Class sizes are an integral factor for martial arts schools for many reasons. For one, the size of the class can negatively correlate with the quality of instruction. Having multiple classes or utilizing teaching assistants can also mean higher labor costs, which decreases your short-term profits. The availability of instructors is another thing to note, as a lack of instructors can make it very difficult to schedule additional classes.
Scaling class sizes appropriately can help your students learn quicker and provide a better experience, leading to higher retention rates and long-term success. Here's how to optimize class sizes for your martial arts students.
Assessing Class Sizes
Class sizes play a significant role for instructors and students alike. Students in larger classes will see less attention and adjustments from instructors, while your staff may have a more difficult time dealing with the number of students, especially with children’s classes.
However, smaller class sizes also have their own issues. Most martial arts require some form of sparring – to understand or practice a certain concept – and being able to train with different people can be helpful or necessary for progression. It can also be demotivating for students, when they do not have a peer group that encourages one another to succeed.
Dividing your student base into beginner, intermediate, and advanced classes is a good way to scale class sizes, as your school grows in size. Over time, schools will grow past the point where three adult classes can be enough. In this case, early morning classes, weekend classes, as well as more frequent evening classes can help you adapt to your level of growth.
Balancing Quality and Short-Term Profits
Larger class sizes can mean more revenue for your business but it can also bring on a decrease in the quality of instruction that students receive. In the short-term, this may seem financially responsible but it can hinder your long-term success, if students feel like classes are too crowded to be enjoyable.
Because of how many more members there are than instructors in a class, it makes a lot more sense to scale your classes with your membership growth, rather than fill the only intermediate class available with your students.Additional classes may help but this can lead to overworked instructors.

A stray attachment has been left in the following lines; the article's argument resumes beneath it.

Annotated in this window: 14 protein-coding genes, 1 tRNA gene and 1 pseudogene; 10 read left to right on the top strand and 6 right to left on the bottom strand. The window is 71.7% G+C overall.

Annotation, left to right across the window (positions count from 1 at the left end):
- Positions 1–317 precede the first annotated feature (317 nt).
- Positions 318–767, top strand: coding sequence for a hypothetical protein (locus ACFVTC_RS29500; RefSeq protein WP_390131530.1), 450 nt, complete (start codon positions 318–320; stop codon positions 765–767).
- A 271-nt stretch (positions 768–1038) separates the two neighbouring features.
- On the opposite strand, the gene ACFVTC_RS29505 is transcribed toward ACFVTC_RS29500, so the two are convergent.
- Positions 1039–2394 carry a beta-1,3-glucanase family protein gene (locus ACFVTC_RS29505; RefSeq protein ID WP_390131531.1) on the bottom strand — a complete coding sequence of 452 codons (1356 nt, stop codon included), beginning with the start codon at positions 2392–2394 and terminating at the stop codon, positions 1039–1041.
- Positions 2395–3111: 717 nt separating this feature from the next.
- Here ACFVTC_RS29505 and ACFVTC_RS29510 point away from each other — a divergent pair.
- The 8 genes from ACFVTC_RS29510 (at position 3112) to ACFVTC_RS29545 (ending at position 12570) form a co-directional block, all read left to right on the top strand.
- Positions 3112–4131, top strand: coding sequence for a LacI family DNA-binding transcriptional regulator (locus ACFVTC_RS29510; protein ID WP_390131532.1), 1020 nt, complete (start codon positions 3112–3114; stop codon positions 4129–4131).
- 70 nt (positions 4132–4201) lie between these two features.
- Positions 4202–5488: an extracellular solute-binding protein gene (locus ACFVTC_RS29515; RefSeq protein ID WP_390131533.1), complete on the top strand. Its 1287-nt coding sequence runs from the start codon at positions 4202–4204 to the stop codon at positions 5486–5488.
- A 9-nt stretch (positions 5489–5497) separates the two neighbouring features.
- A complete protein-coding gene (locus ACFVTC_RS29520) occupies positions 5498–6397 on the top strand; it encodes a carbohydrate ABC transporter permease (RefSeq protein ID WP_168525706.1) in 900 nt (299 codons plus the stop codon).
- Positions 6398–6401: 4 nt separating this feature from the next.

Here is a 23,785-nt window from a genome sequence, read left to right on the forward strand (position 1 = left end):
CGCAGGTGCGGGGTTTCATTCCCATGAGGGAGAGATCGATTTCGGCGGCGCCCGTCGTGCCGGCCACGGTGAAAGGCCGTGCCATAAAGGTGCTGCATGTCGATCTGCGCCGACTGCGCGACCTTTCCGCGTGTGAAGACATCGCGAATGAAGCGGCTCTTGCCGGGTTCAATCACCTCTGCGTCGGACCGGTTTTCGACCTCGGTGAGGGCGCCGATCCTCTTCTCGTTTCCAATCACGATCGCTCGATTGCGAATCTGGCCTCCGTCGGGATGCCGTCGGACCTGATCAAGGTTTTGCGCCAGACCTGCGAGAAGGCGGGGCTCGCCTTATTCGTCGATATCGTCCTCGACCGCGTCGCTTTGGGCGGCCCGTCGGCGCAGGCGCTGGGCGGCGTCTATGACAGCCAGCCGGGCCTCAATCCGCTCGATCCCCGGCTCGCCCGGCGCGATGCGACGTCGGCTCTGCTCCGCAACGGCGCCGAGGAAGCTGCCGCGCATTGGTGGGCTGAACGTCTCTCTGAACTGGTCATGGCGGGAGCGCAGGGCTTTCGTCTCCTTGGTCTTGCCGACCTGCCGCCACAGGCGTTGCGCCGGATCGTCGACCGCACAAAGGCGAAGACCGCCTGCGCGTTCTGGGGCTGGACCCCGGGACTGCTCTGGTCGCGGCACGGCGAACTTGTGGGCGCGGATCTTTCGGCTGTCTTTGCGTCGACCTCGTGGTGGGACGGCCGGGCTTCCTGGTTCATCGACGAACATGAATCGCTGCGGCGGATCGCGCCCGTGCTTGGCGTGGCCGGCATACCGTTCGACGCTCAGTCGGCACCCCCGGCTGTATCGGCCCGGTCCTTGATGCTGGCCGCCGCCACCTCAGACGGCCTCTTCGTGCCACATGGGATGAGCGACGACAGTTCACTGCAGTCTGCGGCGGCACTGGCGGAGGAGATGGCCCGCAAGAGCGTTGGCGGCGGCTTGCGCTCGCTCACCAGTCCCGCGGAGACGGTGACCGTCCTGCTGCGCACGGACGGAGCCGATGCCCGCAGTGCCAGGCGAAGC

The key to avoiding this is to build a great roster of instructors within your student base so that you are able to expand your number of classes accordingly. For larger classes, you could ask your senior students to assist the instructors. This gives them a sense of responsibility and helps you maintain a high quality of instruction. It's also a good way to train potential instructors.
Managing your Instructors
Increasing your class offerings means you will require more instructors who can teach at a high level. Some planning and foresight is required, in order to do this successfully. Students within your school who possess leadership potential should be approached, to see if instructing is something they are interested in.
The training of those candidates can include instructor training sessions, assisting during classes, hosting martial arts birthday parties, and leading beginners’ classes. You should have potential instructors at each phase of this process, so that if an instructor is studying for their black belt exam, for example, another instructor can easily sub in.
Get Help from your Martial Arts Software
Once you know how you want to scale your classes, let your martial arts management software do the heavy lifting. When your classes are structured the way you want, in terms of belt levels, you can create student lists that show which classes those students should be attending.
If you’re adding more days to a particular class, you can use online booking to get your students to register, preventing overly full classes. With increased class availability, staff management can become more intricate but streamlining your payroll and organizing your team with martial arts software can help alleviate the extra work.